About Kate

Kate Faulkner OBE is one of the UK’s leading property experts. She is passionate that most of the problems in the residential property market can be solved if the media, industry and government worked together to educate consumers on how to carry out property projects. To aid this, Kate has set up a free consumer education site Propertychecklists and working groups for Home Buying and Selling and The Lettings Industry Council which are attended by DLUHC.

Kate regularly features on BBC TV and radio including You and Yours and Moneybox. She has also appeared on ITV’s This Morning and co-hosted LBC’s Property Hour. Kate works closely with journalists all over the country to help ensure their work is accurate and up to date. This is not easy when housing policies differ between Scotland, NI, Wales and England.  See Kate’s latest media.

Kate earns her money by working with lenders, brokers, insurance and legal companies, agents, surveyors and the removal industry. This is on a strategic and communication basis, primarily to help companies better engage with consumers.

She is regularly asked to present seminars, keynote speeches and to host conferences and panels within the property sector.

To ensure Kate gives best advice to consumers, the industry, media and Government, she analyses what’s happening in the economy, property prices and rents, and the impact this has.

NEW Propertychecklists logo in blue and red
Kate’s business provides consumers with independent up to date advice on how to buy, sell, rent, invest, renovate, maintain or build a property. She does this via a free service called Propertychecklists.

The consumer site is supported by forward thinking companies and organisations, such as Belvoir, Habito, Reeds Rains, Your Move, Barratt Homes, Direct Line, Big Yellow, Landlord Action, Chase de Vere and Tenancy Deposit Scheme.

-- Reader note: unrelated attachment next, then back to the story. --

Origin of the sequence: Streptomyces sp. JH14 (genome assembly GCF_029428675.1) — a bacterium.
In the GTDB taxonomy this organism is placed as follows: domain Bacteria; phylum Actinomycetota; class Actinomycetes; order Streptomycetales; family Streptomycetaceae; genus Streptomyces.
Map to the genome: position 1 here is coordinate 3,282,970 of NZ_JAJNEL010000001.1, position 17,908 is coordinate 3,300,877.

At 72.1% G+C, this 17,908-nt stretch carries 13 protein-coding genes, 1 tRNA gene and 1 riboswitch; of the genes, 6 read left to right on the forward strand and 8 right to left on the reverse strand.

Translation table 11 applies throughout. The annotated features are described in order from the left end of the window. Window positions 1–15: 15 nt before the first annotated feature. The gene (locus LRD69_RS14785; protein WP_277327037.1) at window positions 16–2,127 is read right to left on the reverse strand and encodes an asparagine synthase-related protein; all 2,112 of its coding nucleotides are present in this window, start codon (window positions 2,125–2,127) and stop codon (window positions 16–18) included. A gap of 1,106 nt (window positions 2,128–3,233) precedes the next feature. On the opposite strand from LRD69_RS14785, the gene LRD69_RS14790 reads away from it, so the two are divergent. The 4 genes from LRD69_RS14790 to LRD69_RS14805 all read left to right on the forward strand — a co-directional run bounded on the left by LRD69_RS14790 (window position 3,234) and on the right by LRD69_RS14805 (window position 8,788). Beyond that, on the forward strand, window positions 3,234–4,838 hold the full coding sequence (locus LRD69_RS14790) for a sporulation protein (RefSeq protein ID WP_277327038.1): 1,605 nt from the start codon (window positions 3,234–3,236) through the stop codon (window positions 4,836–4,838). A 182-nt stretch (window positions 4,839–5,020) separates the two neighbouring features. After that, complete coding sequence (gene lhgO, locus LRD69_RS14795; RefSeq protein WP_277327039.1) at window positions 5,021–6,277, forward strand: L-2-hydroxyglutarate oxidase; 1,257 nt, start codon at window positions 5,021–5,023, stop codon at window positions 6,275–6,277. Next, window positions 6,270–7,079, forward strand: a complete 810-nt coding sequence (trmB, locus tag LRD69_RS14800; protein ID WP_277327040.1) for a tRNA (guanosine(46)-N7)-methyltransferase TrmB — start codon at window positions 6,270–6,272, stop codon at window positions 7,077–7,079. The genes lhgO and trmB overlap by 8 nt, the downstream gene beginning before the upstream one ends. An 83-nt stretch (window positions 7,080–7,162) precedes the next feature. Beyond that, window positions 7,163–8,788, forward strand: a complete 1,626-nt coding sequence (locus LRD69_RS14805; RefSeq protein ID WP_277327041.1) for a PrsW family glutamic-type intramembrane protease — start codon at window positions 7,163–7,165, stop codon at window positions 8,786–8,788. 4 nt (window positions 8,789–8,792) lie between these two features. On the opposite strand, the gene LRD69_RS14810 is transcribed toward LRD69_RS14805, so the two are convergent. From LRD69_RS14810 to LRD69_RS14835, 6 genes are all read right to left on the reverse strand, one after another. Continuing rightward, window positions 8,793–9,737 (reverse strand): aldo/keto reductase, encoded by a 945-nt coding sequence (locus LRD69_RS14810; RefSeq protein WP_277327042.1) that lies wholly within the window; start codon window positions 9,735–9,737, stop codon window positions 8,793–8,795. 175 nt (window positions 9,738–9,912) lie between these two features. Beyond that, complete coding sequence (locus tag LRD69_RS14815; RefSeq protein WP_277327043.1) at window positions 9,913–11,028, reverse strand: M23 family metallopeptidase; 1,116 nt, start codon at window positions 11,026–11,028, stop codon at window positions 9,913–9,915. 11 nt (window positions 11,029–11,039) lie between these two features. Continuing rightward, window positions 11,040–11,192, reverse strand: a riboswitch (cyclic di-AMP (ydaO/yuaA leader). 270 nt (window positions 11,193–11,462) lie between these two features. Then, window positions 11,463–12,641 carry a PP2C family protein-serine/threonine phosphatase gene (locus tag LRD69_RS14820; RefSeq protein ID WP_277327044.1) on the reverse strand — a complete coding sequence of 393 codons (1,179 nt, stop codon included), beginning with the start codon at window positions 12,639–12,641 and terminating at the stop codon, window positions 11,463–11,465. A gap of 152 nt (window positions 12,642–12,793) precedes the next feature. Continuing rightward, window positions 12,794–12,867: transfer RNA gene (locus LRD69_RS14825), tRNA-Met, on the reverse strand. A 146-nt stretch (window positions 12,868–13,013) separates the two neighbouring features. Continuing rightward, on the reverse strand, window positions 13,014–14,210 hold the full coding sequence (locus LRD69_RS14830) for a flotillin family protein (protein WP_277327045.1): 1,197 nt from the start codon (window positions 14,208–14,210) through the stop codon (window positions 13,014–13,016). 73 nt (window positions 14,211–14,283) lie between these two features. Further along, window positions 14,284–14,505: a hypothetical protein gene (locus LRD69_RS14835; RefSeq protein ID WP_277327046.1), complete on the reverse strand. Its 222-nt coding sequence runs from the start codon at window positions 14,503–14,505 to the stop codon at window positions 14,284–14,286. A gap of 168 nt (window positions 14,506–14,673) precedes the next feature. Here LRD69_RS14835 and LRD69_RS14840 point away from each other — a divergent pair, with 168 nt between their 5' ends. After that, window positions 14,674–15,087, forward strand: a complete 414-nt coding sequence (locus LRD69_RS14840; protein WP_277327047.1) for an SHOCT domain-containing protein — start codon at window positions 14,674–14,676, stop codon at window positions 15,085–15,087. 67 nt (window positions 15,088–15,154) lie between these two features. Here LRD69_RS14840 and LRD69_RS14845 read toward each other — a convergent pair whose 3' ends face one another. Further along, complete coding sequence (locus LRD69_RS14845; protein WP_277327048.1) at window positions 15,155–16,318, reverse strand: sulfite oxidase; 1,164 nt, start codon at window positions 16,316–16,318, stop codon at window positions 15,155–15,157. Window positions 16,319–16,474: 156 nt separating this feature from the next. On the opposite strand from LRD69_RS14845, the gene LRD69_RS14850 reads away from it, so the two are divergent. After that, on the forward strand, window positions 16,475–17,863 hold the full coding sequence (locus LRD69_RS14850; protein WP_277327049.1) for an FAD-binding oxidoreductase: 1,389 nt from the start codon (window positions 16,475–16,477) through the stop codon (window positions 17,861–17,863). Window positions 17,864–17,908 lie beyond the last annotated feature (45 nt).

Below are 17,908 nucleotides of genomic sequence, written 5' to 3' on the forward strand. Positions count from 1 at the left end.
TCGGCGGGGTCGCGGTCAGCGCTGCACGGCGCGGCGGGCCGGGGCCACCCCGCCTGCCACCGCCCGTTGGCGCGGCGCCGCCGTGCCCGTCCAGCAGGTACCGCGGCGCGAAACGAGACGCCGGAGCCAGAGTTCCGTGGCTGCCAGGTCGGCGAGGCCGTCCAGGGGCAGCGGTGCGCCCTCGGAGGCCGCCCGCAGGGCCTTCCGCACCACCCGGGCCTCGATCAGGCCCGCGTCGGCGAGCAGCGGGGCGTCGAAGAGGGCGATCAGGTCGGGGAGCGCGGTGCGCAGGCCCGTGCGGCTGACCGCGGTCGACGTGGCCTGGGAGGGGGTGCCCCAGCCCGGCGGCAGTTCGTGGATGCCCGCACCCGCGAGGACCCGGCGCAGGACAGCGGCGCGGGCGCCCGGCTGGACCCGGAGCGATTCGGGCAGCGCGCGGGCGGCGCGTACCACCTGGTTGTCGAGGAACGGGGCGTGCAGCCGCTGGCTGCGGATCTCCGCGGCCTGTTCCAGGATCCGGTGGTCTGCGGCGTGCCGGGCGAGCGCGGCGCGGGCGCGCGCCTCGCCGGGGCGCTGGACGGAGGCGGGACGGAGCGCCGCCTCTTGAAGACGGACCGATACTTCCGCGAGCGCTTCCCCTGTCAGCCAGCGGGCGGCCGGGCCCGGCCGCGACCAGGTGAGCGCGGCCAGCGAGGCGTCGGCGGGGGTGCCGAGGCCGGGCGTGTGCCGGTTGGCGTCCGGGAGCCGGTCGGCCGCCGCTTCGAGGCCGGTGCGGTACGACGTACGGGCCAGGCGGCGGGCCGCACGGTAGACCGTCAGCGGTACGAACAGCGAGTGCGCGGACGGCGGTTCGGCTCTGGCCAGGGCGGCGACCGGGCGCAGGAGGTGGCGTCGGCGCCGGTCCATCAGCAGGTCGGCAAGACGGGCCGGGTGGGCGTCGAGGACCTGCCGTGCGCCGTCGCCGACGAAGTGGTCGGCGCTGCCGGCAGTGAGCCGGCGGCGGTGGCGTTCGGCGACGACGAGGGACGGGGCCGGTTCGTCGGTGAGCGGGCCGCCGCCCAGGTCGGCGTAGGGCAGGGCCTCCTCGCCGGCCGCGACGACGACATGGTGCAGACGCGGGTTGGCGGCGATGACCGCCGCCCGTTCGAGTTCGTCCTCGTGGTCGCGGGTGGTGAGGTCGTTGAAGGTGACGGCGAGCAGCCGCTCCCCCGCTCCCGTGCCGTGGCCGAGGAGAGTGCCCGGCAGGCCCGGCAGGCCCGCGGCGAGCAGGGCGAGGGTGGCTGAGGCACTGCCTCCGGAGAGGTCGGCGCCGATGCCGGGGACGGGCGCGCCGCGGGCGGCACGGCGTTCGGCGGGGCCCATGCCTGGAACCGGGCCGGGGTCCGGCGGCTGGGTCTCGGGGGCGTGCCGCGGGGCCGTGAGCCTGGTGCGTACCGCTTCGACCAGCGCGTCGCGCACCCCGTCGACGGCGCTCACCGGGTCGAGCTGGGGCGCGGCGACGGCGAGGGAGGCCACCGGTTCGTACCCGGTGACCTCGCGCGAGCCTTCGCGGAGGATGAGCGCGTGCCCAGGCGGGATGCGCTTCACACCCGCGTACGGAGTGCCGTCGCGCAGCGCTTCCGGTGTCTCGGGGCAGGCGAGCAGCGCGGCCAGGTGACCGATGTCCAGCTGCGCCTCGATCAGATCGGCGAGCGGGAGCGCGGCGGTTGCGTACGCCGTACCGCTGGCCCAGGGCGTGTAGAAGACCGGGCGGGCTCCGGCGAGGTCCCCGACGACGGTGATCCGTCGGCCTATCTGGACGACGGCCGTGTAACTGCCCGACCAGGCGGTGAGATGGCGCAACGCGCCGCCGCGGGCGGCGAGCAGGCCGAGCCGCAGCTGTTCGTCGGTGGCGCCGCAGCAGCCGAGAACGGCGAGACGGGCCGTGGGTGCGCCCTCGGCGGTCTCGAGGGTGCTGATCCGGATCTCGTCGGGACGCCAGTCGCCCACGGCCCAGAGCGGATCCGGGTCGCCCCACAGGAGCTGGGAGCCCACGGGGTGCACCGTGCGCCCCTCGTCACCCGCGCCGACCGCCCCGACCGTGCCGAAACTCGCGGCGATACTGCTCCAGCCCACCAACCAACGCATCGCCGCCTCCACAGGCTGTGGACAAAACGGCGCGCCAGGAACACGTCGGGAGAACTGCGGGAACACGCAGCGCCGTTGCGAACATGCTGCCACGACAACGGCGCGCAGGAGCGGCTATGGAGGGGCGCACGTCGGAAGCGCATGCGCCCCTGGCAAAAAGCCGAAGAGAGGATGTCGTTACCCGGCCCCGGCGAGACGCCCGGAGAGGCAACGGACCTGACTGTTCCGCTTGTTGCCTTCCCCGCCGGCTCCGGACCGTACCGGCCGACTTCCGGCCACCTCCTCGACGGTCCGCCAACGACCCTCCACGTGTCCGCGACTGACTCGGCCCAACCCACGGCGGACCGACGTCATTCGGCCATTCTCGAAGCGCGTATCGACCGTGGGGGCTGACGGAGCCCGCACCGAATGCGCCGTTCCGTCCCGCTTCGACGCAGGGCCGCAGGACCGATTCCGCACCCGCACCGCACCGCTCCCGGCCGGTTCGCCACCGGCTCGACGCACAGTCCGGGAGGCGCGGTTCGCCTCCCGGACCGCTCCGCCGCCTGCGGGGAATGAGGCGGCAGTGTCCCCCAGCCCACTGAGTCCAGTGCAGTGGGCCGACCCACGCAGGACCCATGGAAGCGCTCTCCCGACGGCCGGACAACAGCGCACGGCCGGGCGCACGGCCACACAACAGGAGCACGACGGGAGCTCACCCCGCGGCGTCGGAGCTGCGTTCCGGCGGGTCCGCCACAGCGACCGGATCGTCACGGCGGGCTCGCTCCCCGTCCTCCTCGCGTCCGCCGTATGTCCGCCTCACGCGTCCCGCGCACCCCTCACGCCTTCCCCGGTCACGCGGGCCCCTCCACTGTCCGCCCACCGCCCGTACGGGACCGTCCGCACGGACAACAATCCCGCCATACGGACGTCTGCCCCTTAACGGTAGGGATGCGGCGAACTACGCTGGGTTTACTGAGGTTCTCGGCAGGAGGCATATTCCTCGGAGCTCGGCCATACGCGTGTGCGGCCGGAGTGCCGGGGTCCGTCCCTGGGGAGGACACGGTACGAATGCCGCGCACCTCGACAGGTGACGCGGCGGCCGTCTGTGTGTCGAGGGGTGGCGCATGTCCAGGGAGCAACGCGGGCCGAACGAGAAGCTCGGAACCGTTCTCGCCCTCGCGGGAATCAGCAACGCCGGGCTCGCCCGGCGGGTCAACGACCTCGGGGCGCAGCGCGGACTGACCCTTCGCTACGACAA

Industry Experience/Reports
TDS Reports
Independent PRS Report
Housing Policy Expert
Future Homes Commission
Self Build & Renovation Centre

Property Author
Kate has written 11 property books including four for the consumer organisation Which? – Buy, Sell and Move House; Renting and Letting; Develop your Property and Property Investment Handbook.

BBC Presenter
She has also presented a feature on Housing Solutions to our property crisis for BBC’s Inside Out

Media Interviews
BBC1 Breakfast News                               GMTV
BBC2 Your Money                                     ITV/ITN
Radio 2 Jeremy Vine Show                      Channel 4
Radio 5Live                                                 LBC Radio
Radio 4 You and Yours                             The Telegraph
Radio Nottingham                                     The Times
Daily Mail                                                    Daily Express
Which?                                                         Moneywise
Fake Britain

BSc (Econ)

12 Responses to About Kate

  1. Lewes Price says:

    I saw you comments on BBC News, re the government New buy scheme.
    What needs to be done to assist with house purchases is legislation. There are no laws that protect the consumer when buying a house. Mainly new, it causes developers to cut corners and promise the earth but when you pay they change their attitude.

  2. Thomas J Butler says:

    I watched your piece on BBC Breakfast today about the new “Housing Bubble”. Thank God (and you) that you stayed entirely professional and were not tempted to follow the theme of their piece but rather, to actually disagree and effectively say: “Bubble..what bubble?,…lets have a recovery first!” I was most impressed with your professionalism and grasp of the situation and moreover your determination not to follow a clearly planned theme by the BBC to spook us all about the housing market again!! We in then industry have suffered enough! Thank you on behalf of hard working Developers everywhere.